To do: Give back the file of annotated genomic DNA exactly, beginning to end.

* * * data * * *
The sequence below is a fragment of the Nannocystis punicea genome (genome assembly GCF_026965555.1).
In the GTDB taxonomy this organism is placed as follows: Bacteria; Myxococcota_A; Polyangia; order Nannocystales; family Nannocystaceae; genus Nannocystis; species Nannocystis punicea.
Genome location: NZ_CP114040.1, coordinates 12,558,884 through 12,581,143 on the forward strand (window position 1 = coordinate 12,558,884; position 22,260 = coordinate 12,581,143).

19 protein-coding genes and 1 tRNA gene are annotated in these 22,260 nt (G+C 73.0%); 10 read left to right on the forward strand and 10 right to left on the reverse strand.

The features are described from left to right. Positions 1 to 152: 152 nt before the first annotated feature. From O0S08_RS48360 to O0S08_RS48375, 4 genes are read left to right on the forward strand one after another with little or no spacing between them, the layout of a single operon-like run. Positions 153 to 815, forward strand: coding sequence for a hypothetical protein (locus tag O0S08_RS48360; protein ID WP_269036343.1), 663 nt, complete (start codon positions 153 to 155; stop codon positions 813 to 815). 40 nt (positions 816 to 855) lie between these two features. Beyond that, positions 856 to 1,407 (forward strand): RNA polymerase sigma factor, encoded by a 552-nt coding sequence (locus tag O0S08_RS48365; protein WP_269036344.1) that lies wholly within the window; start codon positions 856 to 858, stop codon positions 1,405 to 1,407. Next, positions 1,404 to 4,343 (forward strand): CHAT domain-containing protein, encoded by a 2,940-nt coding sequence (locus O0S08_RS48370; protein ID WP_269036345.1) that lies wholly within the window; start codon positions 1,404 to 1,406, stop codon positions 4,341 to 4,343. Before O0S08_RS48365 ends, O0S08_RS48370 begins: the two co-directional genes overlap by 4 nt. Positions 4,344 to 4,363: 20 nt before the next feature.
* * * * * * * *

The sequence below is a fragment of the Nannocystis punicea genome (genome assembly GCF_026965555.1).
In the GTDB taxonomy this organism is placed as follows: Bacteria; Myxococcota_A; Polyangia; order Nannocystales; family Nannocystaceae; genus Nannocystis; species Nannocystis punicea.
Genome location: NZ_CP114040.1, coordinates 12,558,884 through 12,581,143 on the forward strand (window position 1 = coordinate 12,558,884; position 22,260 = coordinate 12,581,143).

19 protein-coding genes and 1 tRNA gene are annotated in these 22,260 nt (G+C 73.0%); 10 read left to right on the forward strand and 10 right to left on the reverse strand.

The features are described from left to right. Positions 1 to 152: 152 nt before the first annotated feature. From O0S08_RS48360 to O0S08_RS48375, 4 genes are read left to right on the forward strand one after another with little or no spacing between them, the layout of a single operon-like run. Positions 153 to 815, forward strand: coding sequence for a hypothetical protein (locus tag O0S08_RS48360; protein ID WP_269036343.1), 663 nt, complete (start codon positions 153 to 155; stop codon positions 813 to 815). 40 nt (positions 816 to 855) lie between these two features. Beyond that, positions 856 to 1,407 (forward strand): RNA polymerase sigma factor, encoded by a 552-nt coding sequence (locus tag O0S08_RS48365; protein WP_269036344.1) that lies wholly within the window; start codon positions 856 to 858, stop codon positions 1,405 to 1,407. Next, positions 1,404 to 4,343 (forward strand): CHAT domain-containing protein, encoded by a 2,940-nt coding sequence (locus O0S08_RS48370; protein ID WP_269036345.1) that lies wholly within the window; start codon positions 1,404 to 1,406, stop codon positions 4,341 to 4,343. Before O0S08_RS48365 ends, O0S08_RS48370 begins: the two co-directional genes overlap by 4 nt. Positions 4,344 to 4,363: 20 nt before the next feature.